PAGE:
Talking Shop: The Just Talking Thread

Topic 33350 | Page 11

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Pelican's Comment
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My company has said they prefer us to use recap but I had two days where I got back 5:45 and 6:45 respectively. I think I'm gonna start doing 34 hour resets more. What's the best way to ask for a reset?

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How often do you guys do 34 hour resets?

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When I run out of hours and only get back 7 to 9 hours over the next two days, then I do a 34.

Laura

BK's Comment
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The best way to ask for a reset is to say Please.

If that doesn’t work, say Pretty Please.

Pelican's Comment
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That's solid advice, BK.

Sandman J's Comment
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Pelican, I know every company is different and I always do resets without asking for them, so no specific advice from me on that. But I can tell you what I do. It doesn't seem like they look at how much is remaining on my 70 when preplanning me, so I see what they give me, see what I can do, then send a message saying I can't get to this or that before doing a reset. They either pull it completely if it has to deliver on time, or they change the appointment, or they tell me do it after my reset if it's not time-sensitive. An example of the last option is scrap paper, as there's not specific scrap I'm picking up and dropping, just a set weight of scrap in a constant flow from shipper to receiver.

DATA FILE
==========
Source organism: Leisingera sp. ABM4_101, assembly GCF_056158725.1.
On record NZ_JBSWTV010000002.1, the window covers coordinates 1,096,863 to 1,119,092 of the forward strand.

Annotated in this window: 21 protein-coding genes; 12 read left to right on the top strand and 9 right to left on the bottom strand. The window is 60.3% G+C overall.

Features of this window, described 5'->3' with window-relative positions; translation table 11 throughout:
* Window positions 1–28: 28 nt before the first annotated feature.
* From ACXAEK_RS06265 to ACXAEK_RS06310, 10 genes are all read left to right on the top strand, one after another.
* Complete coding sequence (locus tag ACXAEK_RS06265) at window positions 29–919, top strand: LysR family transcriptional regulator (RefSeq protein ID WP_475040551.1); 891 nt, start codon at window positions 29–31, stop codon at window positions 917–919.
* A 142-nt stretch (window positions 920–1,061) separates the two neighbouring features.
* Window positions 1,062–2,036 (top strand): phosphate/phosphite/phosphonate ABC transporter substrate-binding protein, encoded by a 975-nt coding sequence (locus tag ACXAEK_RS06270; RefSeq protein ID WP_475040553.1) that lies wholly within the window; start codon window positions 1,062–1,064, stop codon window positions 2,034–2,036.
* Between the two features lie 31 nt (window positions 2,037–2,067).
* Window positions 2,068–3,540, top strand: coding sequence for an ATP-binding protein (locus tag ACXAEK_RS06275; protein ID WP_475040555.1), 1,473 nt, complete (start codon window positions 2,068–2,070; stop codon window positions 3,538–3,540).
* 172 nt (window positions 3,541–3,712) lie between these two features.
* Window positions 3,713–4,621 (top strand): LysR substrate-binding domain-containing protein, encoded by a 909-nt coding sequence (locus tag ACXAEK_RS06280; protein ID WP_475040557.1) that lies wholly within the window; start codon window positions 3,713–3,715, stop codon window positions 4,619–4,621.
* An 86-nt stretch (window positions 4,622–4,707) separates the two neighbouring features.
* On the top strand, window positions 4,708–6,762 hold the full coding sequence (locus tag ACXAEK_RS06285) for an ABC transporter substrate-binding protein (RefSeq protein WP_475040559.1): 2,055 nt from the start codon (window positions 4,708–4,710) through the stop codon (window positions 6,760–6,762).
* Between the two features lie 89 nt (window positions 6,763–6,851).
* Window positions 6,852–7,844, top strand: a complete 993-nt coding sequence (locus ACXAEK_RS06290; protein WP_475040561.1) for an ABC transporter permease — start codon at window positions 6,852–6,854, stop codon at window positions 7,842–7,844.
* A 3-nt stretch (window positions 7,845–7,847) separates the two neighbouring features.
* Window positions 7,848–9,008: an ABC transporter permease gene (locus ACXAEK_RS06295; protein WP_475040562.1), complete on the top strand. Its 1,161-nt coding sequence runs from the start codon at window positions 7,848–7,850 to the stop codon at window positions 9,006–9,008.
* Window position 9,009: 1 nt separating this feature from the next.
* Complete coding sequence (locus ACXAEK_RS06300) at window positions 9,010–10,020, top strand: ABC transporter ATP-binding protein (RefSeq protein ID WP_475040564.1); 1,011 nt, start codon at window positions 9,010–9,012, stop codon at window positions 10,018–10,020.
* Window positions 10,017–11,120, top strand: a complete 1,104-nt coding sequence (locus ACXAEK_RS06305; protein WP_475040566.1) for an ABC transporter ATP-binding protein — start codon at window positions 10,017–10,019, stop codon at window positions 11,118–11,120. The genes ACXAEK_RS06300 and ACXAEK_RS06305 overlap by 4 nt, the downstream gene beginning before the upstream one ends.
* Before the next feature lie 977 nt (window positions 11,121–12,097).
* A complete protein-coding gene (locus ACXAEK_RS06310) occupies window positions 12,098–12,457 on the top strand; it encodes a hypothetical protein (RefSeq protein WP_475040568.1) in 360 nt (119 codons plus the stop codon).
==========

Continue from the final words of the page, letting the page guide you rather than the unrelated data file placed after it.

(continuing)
Shipper:

The customer who is shipping the freight. This is where the driver will pick up a load and then deliver it to the receiver or consignee.

Maestro's Comment
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Hey Trucking Friends,

I hope everyone is well.

This is for the experienced truckers here...May I enlist your help?

Next week, I will start a new route to Rushville, Indiana and I am getting the hint that I need to go to the scales to weigh the load.

I have never done this before and have no clue.

Explain to me like I'm five on how to do this or if you have any video links to share, please do.

Any help is appreciated.

Mr. Curmudgeon's Comment
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Depends on which scale is nearby. Actual scale use is pretty easy if using CAT scales. Pull slowly onto the scale plated, position your steers on the forward plate, the drive axle tandems on the second plate, and the trailer tandems on the long rear plate. Those "full draft" scales will print out each of the three weights. Easy peasy. Always pull onto a scale centered left to right, and slowly (5mph or idle roll) to prevent locking or binding the plates or damaging the mech. Releasing brakes allows for natural settling of the scale and accurate weigh (see notes below on sloped approached to shorter scales).